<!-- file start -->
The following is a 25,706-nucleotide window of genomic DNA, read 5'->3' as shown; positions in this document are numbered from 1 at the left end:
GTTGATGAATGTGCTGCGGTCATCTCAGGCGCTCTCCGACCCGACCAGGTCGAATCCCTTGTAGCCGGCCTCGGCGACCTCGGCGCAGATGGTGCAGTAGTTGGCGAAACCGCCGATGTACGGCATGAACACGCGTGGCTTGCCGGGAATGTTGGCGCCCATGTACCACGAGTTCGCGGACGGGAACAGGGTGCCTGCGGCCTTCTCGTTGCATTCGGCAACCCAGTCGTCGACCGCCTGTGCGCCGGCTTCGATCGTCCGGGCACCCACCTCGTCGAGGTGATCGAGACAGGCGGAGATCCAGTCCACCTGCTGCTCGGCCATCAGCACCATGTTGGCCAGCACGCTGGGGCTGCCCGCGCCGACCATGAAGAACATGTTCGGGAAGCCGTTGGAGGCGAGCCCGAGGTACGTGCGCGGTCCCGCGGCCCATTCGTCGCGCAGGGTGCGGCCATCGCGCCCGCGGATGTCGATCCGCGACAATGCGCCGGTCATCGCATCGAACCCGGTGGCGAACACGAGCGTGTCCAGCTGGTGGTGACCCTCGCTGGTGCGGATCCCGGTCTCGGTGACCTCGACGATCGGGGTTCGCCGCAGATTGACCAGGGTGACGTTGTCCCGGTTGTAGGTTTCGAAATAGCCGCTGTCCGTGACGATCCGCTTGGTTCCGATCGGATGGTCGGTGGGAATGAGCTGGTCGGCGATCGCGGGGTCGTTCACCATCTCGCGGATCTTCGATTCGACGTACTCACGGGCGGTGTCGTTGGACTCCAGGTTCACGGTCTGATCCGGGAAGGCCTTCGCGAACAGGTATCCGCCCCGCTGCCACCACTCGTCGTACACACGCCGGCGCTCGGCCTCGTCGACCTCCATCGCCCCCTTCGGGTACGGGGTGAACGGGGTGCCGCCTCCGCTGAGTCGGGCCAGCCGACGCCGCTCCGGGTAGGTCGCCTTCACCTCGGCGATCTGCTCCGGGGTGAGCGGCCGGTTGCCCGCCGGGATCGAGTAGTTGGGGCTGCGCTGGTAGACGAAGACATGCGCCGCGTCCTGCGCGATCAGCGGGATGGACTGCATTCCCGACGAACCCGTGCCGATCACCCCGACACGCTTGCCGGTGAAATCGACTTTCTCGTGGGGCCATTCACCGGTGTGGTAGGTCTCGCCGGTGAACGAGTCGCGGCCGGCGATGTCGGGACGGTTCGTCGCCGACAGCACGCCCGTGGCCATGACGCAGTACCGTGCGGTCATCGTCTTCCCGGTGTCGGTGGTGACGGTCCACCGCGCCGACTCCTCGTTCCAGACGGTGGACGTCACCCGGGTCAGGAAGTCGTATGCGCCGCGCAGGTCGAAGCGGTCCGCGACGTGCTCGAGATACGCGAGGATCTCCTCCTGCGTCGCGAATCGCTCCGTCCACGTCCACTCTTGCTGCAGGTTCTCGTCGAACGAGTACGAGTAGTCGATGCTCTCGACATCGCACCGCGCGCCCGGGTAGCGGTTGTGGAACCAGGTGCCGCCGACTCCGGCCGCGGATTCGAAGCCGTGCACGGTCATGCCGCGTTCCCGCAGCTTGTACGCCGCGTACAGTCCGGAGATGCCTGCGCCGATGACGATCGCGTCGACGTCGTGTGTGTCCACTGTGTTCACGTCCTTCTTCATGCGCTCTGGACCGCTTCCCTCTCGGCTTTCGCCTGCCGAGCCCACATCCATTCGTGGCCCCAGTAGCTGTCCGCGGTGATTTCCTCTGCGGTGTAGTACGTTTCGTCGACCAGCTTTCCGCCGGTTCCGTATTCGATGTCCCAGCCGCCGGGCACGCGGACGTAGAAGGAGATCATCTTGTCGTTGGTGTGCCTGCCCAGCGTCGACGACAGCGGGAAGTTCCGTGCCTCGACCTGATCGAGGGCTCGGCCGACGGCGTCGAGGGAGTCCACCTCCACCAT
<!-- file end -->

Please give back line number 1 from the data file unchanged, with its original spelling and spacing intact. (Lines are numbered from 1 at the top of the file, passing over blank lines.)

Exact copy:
The following is a 25,706-nucleotide window of genomic DNA, read 5'->3' as shown; positions in this document are numbered from 1 at the left end: